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Spring 2008 season

Tuesday 8th April at 8pm
Brick Lane     UK 2007  |  101 mins  |  15
After being married off to the overbearing Chanu, 17-year-old Bangladeshi Nazneen is forced to leave her native village and raise her family in a run down housing estate in London's Tower Hamlets. A hard worker who misses her home country, her view of the world is changed following the 9/11 World Trade Centre attacks. Monica Ali's Booker Prize-nominated and widely read novel comes to the screen under the guidance of first-time feature director Sarah Gavron, who together with lead actress Tannishtha Chatterjee creates a sensitive and optimistic study of a young woman's coming of age.

Tuesday 15th April at 8pm
No Country for Old Men     USA 2007  |  122 mins  |  15
This has to be a first for us, screening a film that won both the Best Film and Best Director Oscars, but when that film is made by a back-on-form Joel and Ethan Coen all bets are off. When reserved Vietnam veteran Llewelyn Moss (Josh Brolin) stumbles on the bloody aftermath of a drug deal gone wrong he decides to keep the cash, but soon finds himself hunted by sympathetic sheriff Ed Tom Bell (Tommy Lee Jones) and a highly dangerous and remorseless assassin, an Oscar-winning performance from Spanish actor Javier Bardem. Tense, humorous, beautifully shot and played, this could be the Coens' best film to date.

Tuesday 22nd April at 8pm
The Diving Bell and the Butterfly [Le Scaphandre et le papillon]     France / USA 2007  |  112 mins  |  12A
Jean-Dominique Bauby is a 43-year-old playboy fashion magazine editor at the height of his wealth and happiness when he suffers a stroke that leaves him almost completely paralysed, able to communicate only through the blinking of one eye. Adapted from Bauby's own true-life memoirs by veteran screenwriter Ronald Harwood and directed by painter and Basquiat director Julian Schnabel, The Diving Bell and the Butterfly is an unsentimental but deeply moving film that asks us to see Bauby's radically changed world through his eyes. Featuring a superb, César-winning performance from Mathieu Amalric as Bauby and fine supporting performances from Jean-Pierre Cassel and Max von Sydow.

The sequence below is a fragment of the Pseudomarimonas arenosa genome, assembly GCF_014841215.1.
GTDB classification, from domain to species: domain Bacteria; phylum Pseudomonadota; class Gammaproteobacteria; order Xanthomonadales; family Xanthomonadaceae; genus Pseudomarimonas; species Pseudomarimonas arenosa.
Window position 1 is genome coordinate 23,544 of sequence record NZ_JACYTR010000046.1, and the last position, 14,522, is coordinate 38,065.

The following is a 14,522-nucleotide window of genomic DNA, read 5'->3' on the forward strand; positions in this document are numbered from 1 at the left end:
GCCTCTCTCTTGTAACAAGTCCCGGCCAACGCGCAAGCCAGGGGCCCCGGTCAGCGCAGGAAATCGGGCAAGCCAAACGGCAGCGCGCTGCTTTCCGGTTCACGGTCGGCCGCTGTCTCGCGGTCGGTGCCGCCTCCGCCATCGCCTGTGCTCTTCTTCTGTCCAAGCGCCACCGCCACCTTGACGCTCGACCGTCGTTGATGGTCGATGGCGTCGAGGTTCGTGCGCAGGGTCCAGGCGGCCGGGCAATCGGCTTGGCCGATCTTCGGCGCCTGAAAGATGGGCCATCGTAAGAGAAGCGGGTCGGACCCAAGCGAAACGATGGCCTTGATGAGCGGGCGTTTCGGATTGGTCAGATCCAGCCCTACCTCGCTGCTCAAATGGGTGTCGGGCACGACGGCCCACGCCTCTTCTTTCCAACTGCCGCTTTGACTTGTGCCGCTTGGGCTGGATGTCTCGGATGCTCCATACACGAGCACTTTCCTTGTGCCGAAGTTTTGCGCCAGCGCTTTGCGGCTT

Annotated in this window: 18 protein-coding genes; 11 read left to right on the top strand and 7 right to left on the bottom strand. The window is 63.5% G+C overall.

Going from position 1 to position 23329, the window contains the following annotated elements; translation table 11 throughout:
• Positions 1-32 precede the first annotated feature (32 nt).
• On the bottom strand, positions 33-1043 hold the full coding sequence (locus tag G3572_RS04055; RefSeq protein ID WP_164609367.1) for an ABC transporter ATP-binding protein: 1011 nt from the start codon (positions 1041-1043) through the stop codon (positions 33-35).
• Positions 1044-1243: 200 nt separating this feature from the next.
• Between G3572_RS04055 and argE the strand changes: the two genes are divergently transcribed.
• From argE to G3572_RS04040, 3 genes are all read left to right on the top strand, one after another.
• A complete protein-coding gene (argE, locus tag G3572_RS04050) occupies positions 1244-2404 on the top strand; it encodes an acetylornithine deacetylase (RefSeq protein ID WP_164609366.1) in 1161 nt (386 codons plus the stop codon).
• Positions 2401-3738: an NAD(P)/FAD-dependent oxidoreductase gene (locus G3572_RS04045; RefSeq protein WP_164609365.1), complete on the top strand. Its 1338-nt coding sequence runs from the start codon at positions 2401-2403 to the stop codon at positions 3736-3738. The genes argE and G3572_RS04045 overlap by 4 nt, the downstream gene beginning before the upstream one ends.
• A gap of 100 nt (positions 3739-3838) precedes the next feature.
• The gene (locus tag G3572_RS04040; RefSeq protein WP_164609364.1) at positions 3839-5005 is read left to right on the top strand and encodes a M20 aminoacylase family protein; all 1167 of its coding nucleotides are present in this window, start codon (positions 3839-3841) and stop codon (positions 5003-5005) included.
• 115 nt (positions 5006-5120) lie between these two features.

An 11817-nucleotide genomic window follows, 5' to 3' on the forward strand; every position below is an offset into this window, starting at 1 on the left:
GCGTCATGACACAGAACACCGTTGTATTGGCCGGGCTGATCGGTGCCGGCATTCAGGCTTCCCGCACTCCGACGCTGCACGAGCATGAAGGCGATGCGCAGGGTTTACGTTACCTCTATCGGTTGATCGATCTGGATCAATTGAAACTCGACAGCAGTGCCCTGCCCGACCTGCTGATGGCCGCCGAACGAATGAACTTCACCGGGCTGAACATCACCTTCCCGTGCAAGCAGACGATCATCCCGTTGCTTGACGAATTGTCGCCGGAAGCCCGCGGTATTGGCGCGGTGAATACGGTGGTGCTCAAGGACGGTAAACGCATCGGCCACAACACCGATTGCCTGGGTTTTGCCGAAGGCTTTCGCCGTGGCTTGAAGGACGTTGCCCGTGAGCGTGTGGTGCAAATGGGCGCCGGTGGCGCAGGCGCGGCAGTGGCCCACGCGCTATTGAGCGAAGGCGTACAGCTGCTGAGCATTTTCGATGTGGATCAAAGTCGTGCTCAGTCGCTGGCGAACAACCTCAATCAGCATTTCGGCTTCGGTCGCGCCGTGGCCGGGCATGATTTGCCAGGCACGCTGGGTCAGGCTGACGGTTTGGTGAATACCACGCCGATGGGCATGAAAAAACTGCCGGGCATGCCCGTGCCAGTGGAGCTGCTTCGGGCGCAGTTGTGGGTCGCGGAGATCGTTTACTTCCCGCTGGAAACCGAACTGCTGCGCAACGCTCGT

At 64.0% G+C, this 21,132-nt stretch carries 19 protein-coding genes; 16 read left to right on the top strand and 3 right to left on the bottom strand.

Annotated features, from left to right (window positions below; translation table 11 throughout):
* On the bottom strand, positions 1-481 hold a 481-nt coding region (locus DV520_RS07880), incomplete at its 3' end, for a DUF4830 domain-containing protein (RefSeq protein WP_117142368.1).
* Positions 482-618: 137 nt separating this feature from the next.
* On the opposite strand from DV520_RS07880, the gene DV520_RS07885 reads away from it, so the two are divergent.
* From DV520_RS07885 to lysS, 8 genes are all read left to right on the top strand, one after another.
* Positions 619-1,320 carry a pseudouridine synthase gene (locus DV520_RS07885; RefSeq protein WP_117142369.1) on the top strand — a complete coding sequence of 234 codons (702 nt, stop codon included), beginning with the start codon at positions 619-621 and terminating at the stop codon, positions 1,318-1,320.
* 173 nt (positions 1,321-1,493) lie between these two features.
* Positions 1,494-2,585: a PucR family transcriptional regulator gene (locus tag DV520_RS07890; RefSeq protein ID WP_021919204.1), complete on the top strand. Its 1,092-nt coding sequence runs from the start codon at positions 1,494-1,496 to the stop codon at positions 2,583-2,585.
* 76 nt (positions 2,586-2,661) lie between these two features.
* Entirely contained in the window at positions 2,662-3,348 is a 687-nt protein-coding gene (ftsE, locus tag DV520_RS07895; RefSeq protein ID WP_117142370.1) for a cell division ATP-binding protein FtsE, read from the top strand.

Tuesday 29th April at 8pm
Silent Light [Stellet licht]     Mexico / France / Netherlands / Germany 2007  |  142 mins  |  15
Johan is a hard working farmer in a Mexican Mennonite community with a loving wife and children. Tensions build when this deeply religious family man begins an affair with the unattached Marianne, a breaking of family vows that provides him with a moral torment and starts the family on the road to tragedy. The fourth film from Japón director Carlos Reygadas is a slowly paced but haunting work whose sometimes minimalist and poetic approach to storytelling rewards the initially required patience and becomes strangely compelling. A visually breathtaking film, thanks to the camerawork of Alexis Zabe, with the arresting opening and closing images attracting particular praise.

Tuesday 6th May at 8pm
Kenny     Australia 2006  |  100 mins  |  15